11. ^ a b Rivera, Geraldo (2015-03-25). "Pizza Man Bombing Remains Odd Mystery". Fox News. Archived from the original on 2018-12-18. Retrieved 2018-12-18.
  12. ^ Cleary, Tom (May 28, 2018). "Marjorie Diehl-Armstrong Cause of Death: How Did She Die?". Archived from the original on August 3, 2018. Retrieved October 1, 2018.
  13. ^ ED, PALATTELLA. "Erie pizza bomber co-plotter Ken Barnes dies in prison". Erie Times-News – via The Bradford Era.
  14. ^ a b Jim Fischer (2008). Pizza Bombing[permanent dead link], accessed 13 May 2018
  15. ^ Clark & Palattella 2012, p. 114.
  16. ^ "Unraveling The Mysteries Of The Pizza Bomber". www.wbur.org. Archived from the original on 2018-11-06. Retrieved 2020-01-04.
  17. ^ "Part 3: The Suspects". Evil Genius: the True Story of America's Most Diabolical Bank Heist. Season 1. Episode 3. 11 May 2018. 30 minutes in. NetFlix. Archived from the original on 25 August 2018. Retrieved 3 October 2018.
  18. ^ a b c John Caniglia (2007-07-11). "Erie Bomb Victim was the Dupe in a Greedy Plan". The Plain Dealer. Archived from the original on 2011-08-29. Retrieved 2011-08-16.
  19. ^ a b "Pizza Deliveryman Who Robbed Bank Had Neck Measured for Bomb Collar". Fox News. Associated Press. 2007-07-19. Archived from the original on 2019-06-20. Retrieved 2019-06-20.
  20. ^ a b "Erie bomb victim was the dupe in a greedy plan". Archived from the original on 2011-08-29. Retrieved 2017-11-03.
  21. ^ a b "Bizarre story of pizza-delivery man blown up by collar-bomb still an enigma eight years later". July 31, 2011. Archived from the original on February 1, 2017. Retrieved January 4, 2020.
  22. ^ Schapiro, Rich (December 27, 2010). "The Incredible True Story of the Collar Bomb Heist". Archived from the original on November 4, 2019. Retrieved January 4, 2020 – via www.wired.com.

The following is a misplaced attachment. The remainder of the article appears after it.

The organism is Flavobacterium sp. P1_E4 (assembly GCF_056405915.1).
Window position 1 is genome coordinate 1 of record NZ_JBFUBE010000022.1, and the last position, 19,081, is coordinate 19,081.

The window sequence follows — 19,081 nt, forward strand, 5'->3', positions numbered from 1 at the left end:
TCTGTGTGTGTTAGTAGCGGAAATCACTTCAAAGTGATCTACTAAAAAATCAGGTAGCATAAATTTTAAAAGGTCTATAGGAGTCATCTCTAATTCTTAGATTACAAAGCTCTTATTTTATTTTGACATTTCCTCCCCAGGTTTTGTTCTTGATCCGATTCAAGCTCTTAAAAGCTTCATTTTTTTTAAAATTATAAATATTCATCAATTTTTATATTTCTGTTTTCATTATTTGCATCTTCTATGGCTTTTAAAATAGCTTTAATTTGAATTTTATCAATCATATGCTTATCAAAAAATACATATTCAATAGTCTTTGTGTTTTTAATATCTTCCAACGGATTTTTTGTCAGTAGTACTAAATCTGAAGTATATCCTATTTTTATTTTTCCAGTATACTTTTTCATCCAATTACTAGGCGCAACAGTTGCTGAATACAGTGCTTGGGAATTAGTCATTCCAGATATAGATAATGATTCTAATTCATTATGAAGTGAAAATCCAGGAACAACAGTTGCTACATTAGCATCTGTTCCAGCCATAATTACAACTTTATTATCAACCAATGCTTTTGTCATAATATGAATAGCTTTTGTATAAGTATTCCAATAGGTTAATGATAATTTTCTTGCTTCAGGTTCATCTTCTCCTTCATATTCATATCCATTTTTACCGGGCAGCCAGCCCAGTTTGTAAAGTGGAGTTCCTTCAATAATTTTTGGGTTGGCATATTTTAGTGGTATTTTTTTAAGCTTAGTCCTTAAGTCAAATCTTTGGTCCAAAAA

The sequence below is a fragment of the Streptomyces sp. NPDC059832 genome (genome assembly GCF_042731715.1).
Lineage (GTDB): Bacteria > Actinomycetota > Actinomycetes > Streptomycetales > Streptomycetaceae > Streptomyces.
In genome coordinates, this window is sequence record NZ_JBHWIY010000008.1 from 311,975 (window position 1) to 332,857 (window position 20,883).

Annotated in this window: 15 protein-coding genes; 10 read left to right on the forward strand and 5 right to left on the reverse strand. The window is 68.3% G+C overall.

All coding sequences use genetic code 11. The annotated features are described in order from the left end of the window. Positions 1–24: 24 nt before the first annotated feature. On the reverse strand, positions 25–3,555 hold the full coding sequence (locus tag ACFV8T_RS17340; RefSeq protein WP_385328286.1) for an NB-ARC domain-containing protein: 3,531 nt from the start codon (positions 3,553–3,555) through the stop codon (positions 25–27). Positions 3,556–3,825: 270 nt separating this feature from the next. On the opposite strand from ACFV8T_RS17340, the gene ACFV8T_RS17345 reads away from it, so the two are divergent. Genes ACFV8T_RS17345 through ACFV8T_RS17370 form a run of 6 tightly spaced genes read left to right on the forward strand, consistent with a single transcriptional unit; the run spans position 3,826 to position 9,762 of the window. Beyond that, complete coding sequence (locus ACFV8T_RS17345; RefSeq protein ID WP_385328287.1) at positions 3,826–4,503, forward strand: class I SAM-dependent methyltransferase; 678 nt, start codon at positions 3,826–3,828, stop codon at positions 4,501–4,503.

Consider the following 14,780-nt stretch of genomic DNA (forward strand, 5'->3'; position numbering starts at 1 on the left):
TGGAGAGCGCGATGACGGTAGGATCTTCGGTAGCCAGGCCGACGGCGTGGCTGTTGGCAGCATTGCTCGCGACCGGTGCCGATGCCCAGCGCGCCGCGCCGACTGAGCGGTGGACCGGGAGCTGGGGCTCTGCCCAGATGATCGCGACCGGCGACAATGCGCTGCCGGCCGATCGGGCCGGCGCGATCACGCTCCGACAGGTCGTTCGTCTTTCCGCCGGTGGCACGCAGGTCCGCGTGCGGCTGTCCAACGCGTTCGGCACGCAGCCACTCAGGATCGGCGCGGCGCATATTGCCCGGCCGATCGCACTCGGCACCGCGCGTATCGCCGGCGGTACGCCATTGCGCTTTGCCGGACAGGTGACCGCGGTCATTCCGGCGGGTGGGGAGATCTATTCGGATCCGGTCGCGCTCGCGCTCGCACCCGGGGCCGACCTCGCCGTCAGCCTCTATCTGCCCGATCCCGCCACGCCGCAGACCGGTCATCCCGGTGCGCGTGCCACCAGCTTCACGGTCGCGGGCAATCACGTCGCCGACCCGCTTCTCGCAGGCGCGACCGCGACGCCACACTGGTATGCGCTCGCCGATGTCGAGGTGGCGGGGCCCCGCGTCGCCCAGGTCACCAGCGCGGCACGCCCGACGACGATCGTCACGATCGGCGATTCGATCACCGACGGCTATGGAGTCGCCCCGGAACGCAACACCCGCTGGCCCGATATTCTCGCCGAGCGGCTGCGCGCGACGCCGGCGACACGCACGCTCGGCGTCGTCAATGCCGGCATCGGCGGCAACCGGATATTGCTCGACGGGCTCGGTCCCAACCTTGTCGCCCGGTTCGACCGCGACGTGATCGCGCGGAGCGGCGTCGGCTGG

23. ^ Rebecca Hawkes (2018-05-11). "Who was the Pizza Bomber? The gruesome story behind Netflix's new crime sensation". The Telegraph. Archived from the original on 2019-04-17. Retrieved 2019-04-17.
  24. ^ Sean D. Hamill (2007-07-11). "Indictments Said to Be Near in '03 Robbery Bomb Death". The New York Times. Archived from the original on 2019-04-17. Retrieved 2019-04-17.
  25. ^ "Bank Robber May Not Be Perpetrator". WSEE News. August 29, 2005. Archived from the original on August 29, 2005. Retrieved August 16, 2011.
  26. ^ "CNN.com – Transcripts". transcripts.cnn.com. Archived from the original on 2019-02-12. Retrieved 2019-02-12.
  27. ^ Martin, Jim (2008-12-03). "Barnes gets 45 years". Goerie.com. Archived from the original on 2016-01-10. Retrieved 2019-02-11.
  28. ^ a b "Collar Bomb Bank Robber Gets 45 Years". Archived from the original on 2017-11-07. Retrieved 2017-11-03.
  29. ^ Mandak, Joe (2010-10-13). "Pa. collar-bomb trial jury selection begins". Associated Press News. Archived from the original on 2019-04-16. Retrieved 2019-04-16.
  30. ^ "Collar Bomb Probe Gets Weirder". Archived from the original on 2017-12-01. Retrieved 2017-11-23.
  31. ^ Caniglia, John (2007-07-12). "Double-crossed: Erie pizza bomber Brian Wells was both victim and conspirator". The Plain Dealer. p. 3. Archived from the original on 2007-08-22. Retrieved 2007-07-15.
  32. ^ a b "Jury Convicts Woman in Collar Bomb Robbery". Archived from the original on 2019-03-31. Retrieved 2019-02-19.
  33. ^ Nephin, Dan (2007-07-11). "Indictment: Bomb victim in on bank plot". USA Today. Associated Press. Retrieved 2011-08-16.
  34. ^ a b c "Officials say chaos delayed call to bomb squad after robbery". old.post-gazette.com. Archived from the original on 2019-05-03. Retrieved 2019-05-03.
  35. ^ "Pizza Bomber Excerpt". February 9, 2016. Archived from the original on March 31, 2019. Retrieved January 4, 2020.
  36. ^ a b "Case 81: Brian Wells – Casefile: True Crime Podcast". Casefile: True Crime Podcast. 2018-04-14. Archived from the original on 2018-04-15. Retrieved 2018-04-15.
  37. ^ STUCK, LEANNE (28 August 2015). "12th Anniversary of Erie Pizza Bomber Case". Archived from the original on 1 December 2017. Retrieved 23 November 2017.
  38. ^ Thomas, Lillian (Sep 27, 2003). "News media may withhold gruesome images, but Internet sets them free". Pittsburgh Post-Gazette. Archived from the original on May 9, 2019. Retrieved 2019-05-09.
  39. ^ "Co-worker of man killed in Erie bank robbery blast dies at home". old.post-gazette.com. Archived from the original on 2018-10-31. Retrieved 2018-12-18.